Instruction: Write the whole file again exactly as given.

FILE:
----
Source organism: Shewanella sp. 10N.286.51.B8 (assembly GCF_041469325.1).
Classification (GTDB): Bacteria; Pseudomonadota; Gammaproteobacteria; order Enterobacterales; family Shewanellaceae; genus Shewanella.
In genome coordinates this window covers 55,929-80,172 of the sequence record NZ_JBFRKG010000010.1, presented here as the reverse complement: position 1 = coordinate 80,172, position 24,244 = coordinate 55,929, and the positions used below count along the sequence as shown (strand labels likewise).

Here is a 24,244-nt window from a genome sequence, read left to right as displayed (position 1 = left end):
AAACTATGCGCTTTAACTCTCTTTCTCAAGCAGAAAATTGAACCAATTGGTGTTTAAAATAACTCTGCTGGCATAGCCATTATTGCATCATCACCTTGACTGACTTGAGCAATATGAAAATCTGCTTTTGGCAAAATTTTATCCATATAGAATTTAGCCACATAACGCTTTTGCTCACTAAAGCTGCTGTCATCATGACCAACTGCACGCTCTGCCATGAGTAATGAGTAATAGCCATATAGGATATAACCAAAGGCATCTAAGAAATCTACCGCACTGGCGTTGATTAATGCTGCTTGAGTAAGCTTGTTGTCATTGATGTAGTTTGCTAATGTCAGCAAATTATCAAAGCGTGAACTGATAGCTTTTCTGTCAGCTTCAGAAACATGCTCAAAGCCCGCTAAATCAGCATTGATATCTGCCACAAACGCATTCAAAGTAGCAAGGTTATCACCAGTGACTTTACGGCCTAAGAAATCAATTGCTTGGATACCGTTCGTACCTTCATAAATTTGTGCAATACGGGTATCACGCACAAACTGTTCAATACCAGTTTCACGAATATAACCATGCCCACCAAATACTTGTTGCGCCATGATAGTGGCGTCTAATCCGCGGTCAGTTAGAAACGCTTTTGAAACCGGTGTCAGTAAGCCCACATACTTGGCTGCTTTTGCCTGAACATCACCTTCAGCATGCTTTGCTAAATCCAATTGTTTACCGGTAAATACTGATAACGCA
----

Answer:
Source organism: Shewanella sp. 10N.286.51.B8 (assembly GCF_041469325.1).
Classification (GTDB): Bacteria; Pseudomonadota; Gammaproteobacteria; order Enterobacterales; family Shewanellaceae; genus Shewanella.
In genome coordinates this window covers 55,929-80,172 of the sequence record NZ_JBFRKG010000010.1, presented here as the reverse complement: position 1 = coordinate 80,172, position 24,244 = coordinate 55,929, and the positions used below count along the sequence as shown (strand labels likewise).

Here is a 24,244-nt window from a genome sequence, read left to right as displayed (position 1 = left end):
AAACTATGCGCTTTAACTCTCTTTCTCAAGCAGAAAATTGAACCAATTGGTGTTTAAAATAACTCTGCTGGCATAGCCATTATTGCATCATCACCTTGACTGACTTGAGCAATATGAAAATCTGCTTTTGGCAAAATTTTATCCATATAGAATTTAGCCACATAACGCTTTTGCTCACTAAAGCTGCTGTCATCATGACCAACTGCACGCTCTGCCATGAGTAATGAGTAATAGCCATATAGGATATAACCAAAGGCATCTAAGAAATCTACCGCACTGGCGTTGATTAATGCTGCTTGAGTAAGCTTGTTGTCATTGATGTAGTTTGCTAATGTCAGCAAATTATCAAAGCGTGAACTGATAGCTTTTCTGTCAGCTTCAGAAACATGCTCAAAGCCCGCTAAATCAGCATTGATATCTGCCACAAACGCATTCAAAGTAGCAAGGTTATCACCAGTGACTTTACGGCCTAAGAAATCAATTGCTTGGATACCGTTCGTACCTTCATAAATTTGTGCAATACGGGTATCACGCACAAACTGTTCAATACCAGTTTCACGAATATAACCATGCCCACCAAATACTTGTTGCGCCATGATAGTGGCGTCTAATCCGCGGTCAGTTAGAAACGCTTTTGAAACCGGTGTCAGTAAGCCCACATACTTGGCTGCTTTTGCCTGAACATCACCTTCAGCATGCTTTGCTAAATCCAATTGTTTACCGGTAAATACTGATAACGCA